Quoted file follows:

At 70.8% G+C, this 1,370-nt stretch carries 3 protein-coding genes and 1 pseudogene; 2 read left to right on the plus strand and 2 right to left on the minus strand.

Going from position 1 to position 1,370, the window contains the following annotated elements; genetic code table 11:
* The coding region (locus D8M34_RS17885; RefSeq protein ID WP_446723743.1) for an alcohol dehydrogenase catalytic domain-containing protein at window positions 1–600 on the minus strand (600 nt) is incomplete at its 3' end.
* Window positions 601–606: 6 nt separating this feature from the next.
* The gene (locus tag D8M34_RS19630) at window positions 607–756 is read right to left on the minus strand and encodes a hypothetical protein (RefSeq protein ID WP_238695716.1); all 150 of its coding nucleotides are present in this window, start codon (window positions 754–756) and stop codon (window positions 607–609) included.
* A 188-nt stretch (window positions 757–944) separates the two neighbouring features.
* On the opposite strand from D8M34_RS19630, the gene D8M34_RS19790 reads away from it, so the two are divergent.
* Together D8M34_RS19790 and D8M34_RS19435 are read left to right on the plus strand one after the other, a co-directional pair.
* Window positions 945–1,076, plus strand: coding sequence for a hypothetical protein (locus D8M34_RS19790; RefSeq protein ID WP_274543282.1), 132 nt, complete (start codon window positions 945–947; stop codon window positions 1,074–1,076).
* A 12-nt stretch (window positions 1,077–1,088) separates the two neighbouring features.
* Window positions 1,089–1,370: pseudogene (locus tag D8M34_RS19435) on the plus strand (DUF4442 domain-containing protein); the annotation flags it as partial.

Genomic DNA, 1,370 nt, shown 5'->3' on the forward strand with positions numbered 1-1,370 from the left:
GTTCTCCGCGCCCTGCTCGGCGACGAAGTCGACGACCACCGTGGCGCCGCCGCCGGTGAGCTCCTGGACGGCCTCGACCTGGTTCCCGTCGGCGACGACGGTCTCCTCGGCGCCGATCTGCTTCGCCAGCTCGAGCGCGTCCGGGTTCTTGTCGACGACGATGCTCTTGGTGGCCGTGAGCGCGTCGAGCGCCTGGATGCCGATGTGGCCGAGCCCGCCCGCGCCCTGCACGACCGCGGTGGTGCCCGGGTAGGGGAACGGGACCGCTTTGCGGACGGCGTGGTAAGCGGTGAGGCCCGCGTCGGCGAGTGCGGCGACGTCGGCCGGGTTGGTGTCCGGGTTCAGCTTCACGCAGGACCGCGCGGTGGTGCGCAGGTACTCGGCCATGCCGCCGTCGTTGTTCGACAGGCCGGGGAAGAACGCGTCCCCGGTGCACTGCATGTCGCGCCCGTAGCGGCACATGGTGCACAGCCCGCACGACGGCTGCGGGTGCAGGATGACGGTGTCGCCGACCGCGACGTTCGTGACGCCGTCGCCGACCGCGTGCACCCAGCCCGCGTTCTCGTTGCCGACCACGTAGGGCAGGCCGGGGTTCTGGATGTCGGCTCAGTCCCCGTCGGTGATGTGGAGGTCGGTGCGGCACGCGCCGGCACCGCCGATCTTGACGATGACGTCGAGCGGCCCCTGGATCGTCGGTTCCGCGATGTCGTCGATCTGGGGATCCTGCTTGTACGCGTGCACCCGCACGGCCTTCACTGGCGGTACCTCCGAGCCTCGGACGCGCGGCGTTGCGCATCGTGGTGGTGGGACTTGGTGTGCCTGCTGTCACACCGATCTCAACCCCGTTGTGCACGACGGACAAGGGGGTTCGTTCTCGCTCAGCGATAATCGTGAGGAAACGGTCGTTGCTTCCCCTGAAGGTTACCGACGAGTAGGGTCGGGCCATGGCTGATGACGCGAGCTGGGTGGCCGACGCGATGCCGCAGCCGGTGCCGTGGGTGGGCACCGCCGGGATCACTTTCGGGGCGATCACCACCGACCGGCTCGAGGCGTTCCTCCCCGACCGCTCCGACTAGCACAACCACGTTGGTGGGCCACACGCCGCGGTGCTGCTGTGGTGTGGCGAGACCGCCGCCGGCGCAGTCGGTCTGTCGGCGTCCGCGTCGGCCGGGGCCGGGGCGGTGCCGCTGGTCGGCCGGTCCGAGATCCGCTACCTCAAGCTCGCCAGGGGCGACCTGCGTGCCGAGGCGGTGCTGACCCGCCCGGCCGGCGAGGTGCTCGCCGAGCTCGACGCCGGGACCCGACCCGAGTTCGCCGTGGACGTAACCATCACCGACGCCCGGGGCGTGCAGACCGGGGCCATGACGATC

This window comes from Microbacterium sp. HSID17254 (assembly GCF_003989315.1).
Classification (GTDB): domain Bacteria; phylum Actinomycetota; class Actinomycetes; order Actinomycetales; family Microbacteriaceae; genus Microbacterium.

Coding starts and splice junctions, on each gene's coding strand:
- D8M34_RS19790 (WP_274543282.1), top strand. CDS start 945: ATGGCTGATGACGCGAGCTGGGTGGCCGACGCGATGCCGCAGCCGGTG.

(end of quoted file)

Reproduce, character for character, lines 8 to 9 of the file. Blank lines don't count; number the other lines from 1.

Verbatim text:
* Together D8M34_RS19790 and D8M34_RS19435 are read left to right on the plus strand one after the other, a co-directional pair.
* Window positions 945–1,076, plus strand: coding sequence for a hypothetical protein (locus D8M34_RS19790; RefSeq protein ID WP_274543282.1), 132 nt, complete (start codon window positions 945–947; stop codon window positions 1,074–1,076).